A Stir The Pots Post

Janedo’s Light rye like Paul Nury

by | Oct 25, 2008 | Bread

Having a levain that is alive and well is a "good thing", as Martha would say!  Today I used techniques from several sources, but was especially inspired by Janedo at au levain,
who recently wrote about  baguettes,on how to maintain a levain…etc,
this lady knows baking. All good if you’re not so lazy like me, but I
am starting to follow some of her good advice, keeping my levain fed
even though the poor blob is in my fridge in a dormant state, hasn’t
been fed in over a week and has just a bit of hooch on top, no matter I
had to make this bread.

I just took a spoon out from the frigid mass and fed it a couple
times, were in business! With my October sort of busy, baking has been
relegated to the the back burner so to speak, so I go on guerrilla
missions during breaks from work or on the weekend to get my pain quotidien! Jane
has this particular loaf which I scoped out at the Fresh Loaf comes out of Dan Leaders
Local breads, with some adaptions from Jane and my own use of my 100%
hydrated and under maintained levain. I followed Janes formula to the
teeth, well not so close, I did fold, retarded overnight, then let the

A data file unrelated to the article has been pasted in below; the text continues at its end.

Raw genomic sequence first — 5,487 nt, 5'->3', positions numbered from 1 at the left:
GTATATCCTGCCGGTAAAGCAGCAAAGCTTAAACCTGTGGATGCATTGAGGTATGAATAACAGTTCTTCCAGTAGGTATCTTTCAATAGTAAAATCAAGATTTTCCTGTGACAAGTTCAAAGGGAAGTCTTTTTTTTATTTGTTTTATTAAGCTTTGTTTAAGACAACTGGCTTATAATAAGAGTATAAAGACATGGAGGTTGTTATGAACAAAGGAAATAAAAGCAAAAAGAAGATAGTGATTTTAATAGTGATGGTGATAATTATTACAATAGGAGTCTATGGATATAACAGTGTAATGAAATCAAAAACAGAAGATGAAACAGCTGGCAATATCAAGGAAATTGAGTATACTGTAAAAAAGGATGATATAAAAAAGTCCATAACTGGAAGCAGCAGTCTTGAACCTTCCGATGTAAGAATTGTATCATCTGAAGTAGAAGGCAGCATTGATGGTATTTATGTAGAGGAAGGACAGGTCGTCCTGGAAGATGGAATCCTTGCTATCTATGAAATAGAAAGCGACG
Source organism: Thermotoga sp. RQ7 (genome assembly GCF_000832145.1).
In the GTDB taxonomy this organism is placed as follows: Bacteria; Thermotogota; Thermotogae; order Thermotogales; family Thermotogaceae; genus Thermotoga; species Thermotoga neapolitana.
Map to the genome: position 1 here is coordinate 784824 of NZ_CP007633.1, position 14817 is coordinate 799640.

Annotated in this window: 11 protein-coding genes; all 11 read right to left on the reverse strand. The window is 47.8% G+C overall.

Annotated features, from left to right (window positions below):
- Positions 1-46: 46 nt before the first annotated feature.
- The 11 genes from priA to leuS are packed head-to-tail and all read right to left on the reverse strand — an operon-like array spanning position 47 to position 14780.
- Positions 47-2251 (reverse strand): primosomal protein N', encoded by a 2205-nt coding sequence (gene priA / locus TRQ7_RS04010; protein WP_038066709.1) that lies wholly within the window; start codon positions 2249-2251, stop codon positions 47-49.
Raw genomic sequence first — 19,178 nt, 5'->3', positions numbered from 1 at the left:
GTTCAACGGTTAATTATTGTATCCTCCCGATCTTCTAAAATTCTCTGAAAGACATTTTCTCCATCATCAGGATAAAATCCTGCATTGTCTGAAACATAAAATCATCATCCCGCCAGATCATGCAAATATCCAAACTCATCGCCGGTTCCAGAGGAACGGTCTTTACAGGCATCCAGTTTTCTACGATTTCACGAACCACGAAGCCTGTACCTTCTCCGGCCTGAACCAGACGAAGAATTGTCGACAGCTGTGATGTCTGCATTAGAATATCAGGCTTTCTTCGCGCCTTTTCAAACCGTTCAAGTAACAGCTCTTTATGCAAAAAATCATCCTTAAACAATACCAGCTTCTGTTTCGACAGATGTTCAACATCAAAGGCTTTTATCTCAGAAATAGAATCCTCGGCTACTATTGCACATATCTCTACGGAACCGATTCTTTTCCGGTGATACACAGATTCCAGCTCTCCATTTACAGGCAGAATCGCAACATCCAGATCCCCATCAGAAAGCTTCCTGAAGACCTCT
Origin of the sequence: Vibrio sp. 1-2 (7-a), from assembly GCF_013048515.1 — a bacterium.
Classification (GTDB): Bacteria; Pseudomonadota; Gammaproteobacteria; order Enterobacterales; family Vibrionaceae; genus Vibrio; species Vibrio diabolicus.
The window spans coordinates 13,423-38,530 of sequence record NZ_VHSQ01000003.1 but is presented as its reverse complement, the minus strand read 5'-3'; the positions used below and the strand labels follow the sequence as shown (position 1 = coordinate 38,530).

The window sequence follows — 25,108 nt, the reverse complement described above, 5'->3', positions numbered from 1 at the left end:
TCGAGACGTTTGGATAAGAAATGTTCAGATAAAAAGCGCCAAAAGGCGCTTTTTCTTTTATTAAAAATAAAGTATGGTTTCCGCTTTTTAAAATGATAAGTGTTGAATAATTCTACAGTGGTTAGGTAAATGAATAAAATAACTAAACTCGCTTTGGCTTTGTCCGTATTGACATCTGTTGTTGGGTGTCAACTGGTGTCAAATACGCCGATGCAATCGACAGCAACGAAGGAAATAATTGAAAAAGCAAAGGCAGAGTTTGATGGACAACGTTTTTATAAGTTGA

dough warm up after about 2-3 hours, formed it loosley with the seam
down in a couche and proofed another hour and plof into a 425 F
pre-heated creuset like Jim Lahey
method. Wow! What a loaf, light and beautiful crust, can’t wait to cut
into it and give it something like cheese or a saucisson!


Jane’s Light rye like Nury

First feeding: 12-15 hours

13g flour                        (Jane uses 3/4 white- 1/4 rye in her feed)

13g water

7g starter

Second feeding:12-15 hours

33g Flour

33g water

33g Starter


100g Levain

385g bread flour

100g rye

400g water

10g salt

Make starter, I do two feeds according to my buddy Mister Bethesda himself, Mick!

Put the flour and water into a mixing bowl, combine till just
incorporated into a rough dough. I even let myself follow Janes 30
minute autolyse.  Then add in salt, starter and continue to mix.  The
dough is wet but will come together. Though it is hydrated, it’s not as
loose as I thought it would be. My dough came together like a nice
ball.i didn’t have to add extra flour, I guess it all depends on the
flour, water and temperature of your kitchen and ingredients?

Jane suggests putting it in an oiled bowl,( I never do).Rest one
hour, fold, rest an hour, fold, rise another 2 hours, then in the
fridge over night.

The next day, pull the dough out,I let the dough sit for 2 hours or
more and fored into a rough boule. Cover and let rise about 1-2 or 3
hours depending on the condition and strength of your levain.

Preheat at 230°C- 445 F°, steam the oven lots, in goes the bread.
Turn the oven down to 210°C 410 F° I baked for 35-40 minutes ( As well
I used a creuset, 30 minutes with top and then the rest of the time off
until nicely browned!)

I didn’t score the loaf, just put the seam side up, wow tasty too!
Went with a chicken salad that was a knock off of a Waldorf salad.

Thanks Jane!


  1. Jude

    Nice crumb… I’ve been following Janedo’s exploits, too.

  2. Jeremy

    She makes some mean loaves doesn’t she?
    I just been playing with the Monge baguette from Kayser, the post will be up soon!


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